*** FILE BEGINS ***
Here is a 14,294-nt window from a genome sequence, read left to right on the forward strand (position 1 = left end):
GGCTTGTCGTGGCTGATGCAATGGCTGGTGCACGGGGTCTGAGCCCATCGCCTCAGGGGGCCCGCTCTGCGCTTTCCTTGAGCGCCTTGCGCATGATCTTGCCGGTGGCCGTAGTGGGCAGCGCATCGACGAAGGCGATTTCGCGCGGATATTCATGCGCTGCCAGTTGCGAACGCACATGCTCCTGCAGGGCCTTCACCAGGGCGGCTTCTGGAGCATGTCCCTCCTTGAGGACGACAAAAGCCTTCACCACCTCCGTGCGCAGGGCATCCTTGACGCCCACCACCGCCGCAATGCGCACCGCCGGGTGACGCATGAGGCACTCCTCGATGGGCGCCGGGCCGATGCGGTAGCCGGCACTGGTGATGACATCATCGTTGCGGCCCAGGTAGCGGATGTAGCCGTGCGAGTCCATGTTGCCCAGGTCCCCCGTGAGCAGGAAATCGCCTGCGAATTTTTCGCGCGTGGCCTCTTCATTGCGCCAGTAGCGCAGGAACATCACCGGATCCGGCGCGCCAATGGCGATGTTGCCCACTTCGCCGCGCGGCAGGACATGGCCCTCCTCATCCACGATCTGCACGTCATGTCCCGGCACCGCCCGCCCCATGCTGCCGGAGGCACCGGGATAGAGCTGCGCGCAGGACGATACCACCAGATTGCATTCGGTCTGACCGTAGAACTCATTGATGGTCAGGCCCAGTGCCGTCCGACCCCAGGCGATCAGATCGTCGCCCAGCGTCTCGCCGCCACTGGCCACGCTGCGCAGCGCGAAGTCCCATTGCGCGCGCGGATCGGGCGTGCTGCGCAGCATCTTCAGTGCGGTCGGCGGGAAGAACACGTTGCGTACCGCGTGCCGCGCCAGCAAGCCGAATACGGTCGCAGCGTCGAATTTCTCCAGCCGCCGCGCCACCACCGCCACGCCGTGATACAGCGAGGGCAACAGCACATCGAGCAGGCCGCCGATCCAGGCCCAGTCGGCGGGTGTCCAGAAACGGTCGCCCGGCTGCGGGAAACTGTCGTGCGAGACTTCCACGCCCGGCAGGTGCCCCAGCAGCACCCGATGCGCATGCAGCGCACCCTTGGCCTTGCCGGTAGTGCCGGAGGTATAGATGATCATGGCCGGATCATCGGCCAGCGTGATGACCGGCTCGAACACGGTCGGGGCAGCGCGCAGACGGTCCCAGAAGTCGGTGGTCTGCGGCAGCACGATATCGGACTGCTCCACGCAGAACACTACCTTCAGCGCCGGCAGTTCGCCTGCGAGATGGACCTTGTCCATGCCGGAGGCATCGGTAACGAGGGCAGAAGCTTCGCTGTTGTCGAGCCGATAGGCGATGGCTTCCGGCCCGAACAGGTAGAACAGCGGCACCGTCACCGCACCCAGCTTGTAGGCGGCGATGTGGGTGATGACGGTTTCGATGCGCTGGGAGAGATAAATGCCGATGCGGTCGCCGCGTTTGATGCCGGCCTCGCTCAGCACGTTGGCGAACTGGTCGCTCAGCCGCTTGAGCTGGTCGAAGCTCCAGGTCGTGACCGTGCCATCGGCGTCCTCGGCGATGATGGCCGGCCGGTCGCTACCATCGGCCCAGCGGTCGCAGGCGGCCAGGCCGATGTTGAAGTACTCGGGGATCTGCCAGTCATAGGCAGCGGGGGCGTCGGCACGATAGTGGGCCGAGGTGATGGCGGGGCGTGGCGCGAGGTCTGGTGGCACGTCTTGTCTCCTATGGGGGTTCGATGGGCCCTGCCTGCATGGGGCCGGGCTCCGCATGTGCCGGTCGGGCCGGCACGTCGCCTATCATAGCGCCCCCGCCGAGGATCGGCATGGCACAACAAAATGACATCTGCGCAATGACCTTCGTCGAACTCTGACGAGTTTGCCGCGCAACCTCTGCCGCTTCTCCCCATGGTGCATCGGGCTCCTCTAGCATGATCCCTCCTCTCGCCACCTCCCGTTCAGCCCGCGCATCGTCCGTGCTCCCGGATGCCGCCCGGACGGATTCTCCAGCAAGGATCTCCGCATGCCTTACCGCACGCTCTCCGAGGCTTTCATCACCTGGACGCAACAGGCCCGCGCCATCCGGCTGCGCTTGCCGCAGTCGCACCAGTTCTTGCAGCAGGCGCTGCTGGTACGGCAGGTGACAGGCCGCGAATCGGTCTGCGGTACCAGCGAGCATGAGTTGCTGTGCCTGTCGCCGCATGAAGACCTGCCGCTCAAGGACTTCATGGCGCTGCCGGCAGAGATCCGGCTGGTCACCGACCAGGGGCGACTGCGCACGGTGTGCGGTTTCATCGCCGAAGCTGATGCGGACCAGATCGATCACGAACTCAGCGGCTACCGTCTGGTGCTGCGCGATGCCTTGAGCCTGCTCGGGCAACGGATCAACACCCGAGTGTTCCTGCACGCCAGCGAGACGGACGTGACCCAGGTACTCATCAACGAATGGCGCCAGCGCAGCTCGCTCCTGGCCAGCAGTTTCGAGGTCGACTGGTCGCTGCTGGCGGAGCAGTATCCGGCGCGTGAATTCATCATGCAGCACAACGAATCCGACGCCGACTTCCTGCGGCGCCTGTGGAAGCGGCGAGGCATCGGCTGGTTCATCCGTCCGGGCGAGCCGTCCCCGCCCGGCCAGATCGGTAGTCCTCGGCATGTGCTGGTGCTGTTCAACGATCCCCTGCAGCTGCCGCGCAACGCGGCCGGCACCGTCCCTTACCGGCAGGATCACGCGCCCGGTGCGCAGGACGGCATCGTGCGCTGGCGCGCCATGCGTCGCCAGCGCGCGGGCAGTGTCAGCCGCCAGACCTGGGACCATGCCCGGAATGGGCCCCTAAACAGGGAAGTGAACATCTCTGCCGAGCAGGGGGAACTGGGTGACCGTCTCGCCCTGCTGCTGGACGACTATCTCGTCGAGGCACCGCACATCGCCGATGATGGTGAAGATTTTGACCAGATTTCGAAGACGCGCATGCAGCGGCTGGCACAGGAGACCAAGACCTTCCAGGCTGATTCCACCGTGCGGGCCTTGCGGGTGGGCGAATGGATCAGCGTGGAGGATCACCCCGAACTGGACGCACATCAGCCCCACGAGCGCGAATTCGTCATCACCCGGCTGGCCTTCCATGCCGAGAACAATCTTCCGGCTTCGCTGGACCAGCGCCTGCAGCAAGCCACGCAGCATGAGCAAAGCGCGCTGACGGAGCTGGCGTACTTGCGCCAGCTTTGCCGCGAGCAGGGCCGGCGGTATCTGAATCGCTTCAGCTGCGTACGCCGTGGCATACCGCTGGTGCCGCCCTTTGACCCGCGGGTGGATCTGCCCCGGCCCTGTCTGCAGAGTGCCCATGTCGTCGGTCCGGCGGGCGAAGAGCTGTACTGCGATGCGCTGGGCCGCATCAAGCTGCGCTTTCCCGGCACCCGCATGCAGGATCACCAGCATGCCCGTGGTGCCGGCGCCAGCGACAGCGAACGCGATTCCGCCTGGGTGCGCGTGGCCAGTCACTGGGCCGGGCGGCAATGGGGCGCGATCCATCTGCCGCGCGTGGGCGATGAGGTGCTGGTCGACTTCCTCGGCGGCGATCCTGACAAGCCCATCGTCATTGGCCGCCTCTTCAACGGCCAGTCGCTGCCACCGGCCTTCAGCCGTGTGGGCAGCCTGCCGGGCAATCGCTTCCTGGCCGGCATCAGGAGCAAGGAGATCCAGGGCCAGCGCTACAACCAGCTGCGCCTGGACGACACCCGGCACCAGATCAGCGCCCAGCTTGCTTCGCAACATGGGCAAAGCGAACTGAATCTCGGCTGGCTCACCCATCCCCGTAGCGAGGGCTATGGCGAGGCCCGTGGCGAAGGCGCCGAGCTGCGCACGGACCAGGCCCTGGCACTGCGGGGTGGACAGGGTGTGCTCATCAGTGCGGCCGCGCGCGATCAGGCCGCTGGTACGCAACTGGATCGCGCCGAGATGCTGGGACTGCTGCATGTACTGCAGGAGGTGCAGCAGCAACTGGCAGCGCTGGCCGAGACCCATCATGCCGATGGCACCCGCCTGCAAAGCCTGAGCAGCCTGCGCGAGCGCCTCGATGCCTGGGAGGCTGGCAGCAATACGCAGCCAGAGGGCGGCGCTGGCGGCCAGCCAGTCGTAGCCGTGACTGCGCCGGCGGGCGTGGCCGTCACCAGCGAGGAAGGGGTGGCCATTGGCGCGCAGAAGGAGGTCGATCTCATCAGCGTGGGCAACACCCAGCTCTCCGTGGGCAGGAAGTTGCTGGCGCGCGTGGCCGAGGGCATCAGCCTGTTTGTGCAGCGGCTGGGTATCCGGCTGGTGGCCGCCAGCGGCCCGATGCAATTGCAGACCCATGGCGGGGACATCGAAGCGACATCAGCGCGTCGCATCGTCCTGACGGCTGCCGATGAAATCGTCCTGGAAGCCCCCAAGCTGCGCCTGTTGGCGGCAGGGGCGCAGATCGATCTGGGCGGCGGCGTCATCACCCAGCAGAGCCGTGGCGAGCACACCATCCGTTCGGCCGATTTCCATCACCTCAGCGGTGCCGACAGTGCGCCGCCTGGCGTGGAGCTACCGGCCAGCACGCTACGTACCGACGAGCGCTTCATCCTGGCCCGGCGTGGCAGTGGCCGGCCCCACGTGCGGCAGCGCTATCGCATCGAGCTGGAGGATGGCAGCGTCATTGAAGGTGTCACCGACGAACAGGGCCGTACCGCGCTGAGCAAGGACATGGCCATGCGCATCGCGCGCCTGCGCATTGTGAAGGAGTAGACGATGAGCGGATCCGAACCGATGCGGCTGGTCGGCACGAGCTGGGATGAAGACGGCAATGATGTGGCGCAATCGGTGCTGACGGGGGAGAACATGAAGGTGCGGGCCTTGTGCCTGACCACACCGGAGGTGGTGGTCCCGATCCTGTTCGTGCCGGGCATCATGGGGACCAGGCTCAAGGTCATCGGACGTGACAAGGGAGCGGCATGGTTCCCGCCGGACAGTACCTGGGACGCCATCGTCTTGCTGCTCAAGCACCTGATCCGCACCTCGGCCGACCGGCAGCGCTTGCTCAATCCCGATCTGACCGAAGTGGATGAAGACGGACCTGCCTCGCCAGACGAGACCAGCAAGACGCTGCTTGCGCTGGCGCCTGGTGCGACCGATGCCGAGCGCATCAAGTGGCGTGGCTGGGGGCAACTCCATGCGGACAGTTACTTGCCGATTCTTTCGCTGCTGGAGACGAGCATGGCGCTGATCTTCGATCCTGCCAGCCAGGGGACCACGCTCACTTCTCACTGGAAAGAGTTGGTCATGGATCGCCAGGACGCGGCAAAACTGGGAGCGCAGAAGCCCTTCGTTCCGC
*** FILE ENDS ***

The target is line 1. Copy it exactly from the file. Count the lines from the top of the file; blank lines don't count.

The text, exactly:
Here is a 14,294-nt window from a genome sequence, read left to right on the forward strand (position 1 = left end):